1. Patient Evans celebrates
Victory was the perfect antidote for Elfyn Evans after the heartbreak of defeat by fractions of a second at the previous round in Croatia.
The Welshman’s fourth WRC win promoted him to second in the drivers’ standings behind Toyota Gazoo Racing team-mate Sébastien Ogier. It might not have been a barnstorming start-to-finish success, but the result was all-important.
Evans lacked confidence initially as soft tyres left his Toyota Yaris feeling unstable. But a solid fourth turned into an impressive second towards the close of Friday’s opening leg as Dani Sordo and Thierry Neuville hit trouble.
Evans had no answer to leader Ott Tänak’s pace on Saturday, but when the Estonian hotshot fell by the wayside, he was perfectly placed to capitalise. He doubled his Saturday night lead in Sunday’s final leg to win by a comfortable 28.3sec.
2. Tänak’s rollercoaster
Tänak experienced the joy and agony of the WRC across 24 hours. After winning a morning fight with his Hyundai i20’s handling, he inherited a slender lead in Friday’s penultimate test.
If the opening day was a gritty battle, Saturday’s second leg was glorious domination. He claimed a clean sweep of stage wins in the morning and scored his 250th WRC fastest time in the afternoon as his advantage neared 30sec.
But disaster struck in the penultimate Amarante test, the longest of the rally at almost 38km. Tänak was fastest at the interim split points, but his rear right wheel buckled and despite trying to limp to the finish, he parked his crippled i20 with smashed suspension.
Limited consolation came from returning the following day to claim maximum bonus points by winning the Wolf Power Stage.
3. Friday’s frenzied finale
Hyundai Motorsport was on course to lockout the top three on Friday night – until a crazy penultimate stage in Mortagua, back on the agenda for the first time in 20 years.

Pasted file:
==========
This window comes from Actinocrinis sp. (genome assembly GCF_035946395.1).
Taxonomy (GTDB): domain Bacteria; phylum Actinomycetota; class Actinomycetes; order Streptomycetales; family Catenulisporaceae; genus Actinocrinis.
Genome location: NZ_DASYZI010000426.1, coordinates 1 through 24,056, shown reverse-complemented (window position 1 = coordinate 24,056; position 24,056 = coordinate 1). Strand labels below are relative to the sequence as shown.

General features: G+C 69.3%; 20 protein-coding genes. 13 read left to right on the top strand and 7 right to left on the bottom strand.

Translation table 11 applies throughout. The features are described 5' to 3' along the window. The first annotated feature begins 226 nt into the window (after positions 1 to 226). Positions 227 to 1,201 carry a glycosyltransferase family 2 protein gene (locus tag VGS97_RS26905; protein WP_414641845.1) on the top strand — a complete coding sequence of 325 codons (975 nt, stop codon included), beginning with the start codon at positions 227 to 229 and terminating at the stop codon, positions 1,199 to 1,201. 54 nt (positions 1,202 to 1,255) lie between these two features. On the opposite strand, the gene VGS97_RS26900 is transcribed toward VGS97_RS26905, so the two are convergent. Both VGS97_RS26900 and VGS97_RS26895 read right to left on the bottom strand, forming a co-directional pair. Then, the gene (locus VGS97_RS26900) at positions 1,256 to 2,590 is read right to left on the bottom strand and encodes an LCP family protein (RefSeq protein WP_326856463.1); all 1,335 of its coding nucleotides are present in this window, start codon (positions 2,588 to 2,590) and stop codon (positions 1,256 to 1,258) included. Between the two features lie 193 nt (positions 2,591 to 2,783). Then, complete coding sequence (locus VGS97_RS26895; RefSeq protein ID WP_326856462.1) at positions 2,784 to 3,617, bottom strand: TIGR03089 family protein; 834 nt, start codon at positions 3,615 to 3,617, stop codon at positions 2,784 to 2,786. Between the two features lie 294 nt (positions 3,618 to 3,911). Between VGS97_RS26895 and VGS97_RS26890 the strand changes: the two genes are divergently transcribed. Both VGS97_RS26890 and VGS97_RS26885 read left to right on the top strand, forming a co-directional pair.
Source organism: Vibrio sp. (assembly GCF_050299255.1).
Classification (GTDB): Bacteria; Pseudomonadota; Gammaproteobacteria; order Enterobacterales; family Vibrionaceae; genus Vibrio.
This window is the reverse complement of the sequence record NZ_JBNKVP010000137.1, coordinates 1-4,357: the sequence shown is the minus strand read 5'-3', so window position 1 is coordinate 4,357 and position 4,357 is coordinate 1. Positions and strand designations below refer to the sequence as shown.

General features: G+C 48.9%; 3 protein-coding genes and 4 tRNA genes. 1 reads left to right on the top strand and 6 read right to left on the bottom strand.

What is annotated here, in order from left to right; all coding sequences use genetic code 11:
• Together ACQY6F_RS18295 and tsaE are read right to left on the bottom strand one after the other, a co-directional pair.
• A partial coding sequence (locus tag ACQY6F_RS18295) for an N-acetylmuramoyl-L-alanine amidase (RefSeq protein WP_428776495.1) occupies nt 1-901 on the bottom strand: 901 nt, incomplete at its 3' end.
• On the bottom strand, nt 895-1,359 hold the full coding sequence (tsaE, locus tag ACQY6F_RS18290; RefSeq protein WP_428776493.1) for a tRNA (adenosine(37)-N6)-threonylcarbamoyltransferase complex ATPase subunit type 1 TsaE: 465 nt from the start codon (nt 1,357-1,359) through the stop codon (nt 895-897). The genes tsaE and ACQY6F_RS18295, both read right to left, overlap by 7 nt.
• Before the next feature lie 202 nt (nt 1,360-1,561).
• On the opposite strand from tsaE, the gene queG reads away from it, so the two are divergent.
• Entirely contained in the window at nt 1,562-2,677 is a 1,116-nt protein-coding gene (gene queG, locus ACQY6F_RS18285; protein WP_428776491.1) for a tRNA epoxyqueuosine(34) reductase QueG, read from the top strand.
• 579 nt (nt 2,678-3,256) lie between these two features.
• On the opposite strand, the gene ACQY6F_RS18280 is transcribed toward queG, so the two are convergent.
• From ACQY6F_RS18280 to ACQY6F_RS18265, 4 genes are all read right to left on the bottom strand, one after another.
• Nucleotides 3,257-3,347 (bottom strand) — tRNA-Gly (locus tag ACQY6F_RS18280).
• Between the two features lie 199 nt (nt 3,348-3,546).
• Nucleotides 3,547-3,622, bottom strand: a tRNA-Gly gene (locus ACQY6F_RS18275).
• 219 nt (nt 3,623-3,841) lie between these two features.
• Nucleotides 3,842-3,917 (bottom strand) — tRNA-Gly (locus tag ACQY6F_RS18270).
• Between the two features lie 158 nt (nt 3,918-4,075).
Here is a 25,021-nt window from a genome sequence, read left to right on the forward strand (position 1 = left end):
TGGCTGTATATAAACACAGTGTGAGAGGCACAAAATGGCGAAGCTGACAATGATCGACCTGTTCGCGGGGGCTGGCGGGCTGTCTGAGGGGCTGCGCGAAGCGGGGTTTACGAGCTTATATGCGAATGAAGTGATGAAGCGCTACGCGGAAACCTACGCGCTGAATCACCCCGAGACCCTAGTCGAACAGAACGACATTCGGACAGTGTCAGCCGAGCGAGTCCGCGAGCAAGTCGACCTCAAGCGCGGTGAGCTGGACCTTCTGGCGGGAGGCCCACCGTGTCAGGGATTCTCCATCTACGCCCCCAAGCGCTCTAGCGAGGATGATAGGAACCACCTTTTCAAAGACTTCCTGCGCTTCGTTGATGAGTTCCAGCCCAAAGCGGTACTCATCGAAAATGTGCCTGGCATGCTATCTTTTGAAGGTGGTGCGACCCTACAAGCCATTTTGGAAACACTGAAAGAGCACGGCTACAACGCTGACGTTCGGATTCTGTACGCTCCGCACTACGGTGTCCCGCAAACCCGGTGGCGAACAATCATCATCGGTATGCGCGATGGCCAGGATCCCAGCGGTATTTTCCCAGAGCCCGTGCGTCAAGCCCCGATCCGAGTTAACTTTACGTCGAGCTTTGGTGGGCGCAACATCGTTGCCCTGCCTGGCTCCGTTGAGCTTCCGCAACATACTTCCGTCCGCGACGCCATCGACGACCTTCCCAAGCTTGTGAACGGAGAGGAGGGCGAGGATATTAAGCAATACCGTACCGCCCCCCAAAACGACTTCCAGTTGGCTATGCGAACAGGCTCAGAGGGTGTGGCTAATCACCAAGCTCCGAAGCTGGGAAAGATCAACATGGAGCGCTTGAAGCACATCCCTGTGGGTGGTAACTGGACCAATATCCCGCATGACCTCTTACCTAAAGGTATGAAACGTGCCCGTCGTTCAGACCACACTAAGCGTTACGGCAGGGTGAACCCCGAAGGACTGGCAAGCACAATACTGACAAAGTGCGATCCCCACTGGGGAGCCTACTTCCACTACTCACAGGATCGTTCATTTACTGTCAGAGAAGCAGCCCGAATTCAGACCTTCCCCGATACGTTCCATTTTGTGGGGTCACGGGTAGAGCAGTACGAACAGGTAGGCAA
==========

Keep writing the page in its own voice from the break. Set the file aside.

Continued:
Longtime leader Sordo stalled his car’s engine to concede his advantage to Tänak, but a worse fate befell Thierry Neuville, lying second in another i20.
The Belgian was too hot into a right corner, slid into a bank and the car tipped onto its side. The crew righted it and limped to the finish but the impact shattered the rear right suspension and they retired.
From a dominant 1-2-3 late on Friday, the Korean manufacturer had to make do with Sordo’s second place come Sunday afternoon’s finish.
Video: Vodafone Rally de Portugal 2021 best of action
4. Best yet for Taka
Takamoto Katsuta scored a career-best fourth place in his Yaris. The Japanese driver traded places with team-mate Ogier during Saturday’s gruelling leg in the Cabreira Mountains and was only 1.5sec adrift by nightfall. Katsuta was in no mood to take risks by fighting the reigning champion on the final day and throttled back to protect his position.
5. And for Greensmith too
Gus Greensmith loves Portugal’s roads. And the Briton emphasised the fact by equalling his best WRC result in fifth behind Katsuta. A first-day puncture cost vital seconds but he scored his first top-three stage times as he climbed the order, despite throttle trouble with his Ford Fiesta.
• Full coverage from Vodafone Rally de Portugal will be available on WRC+ All Live here, including every stage broadcast as it happens as well as key interviews, features and expert analysis from the service park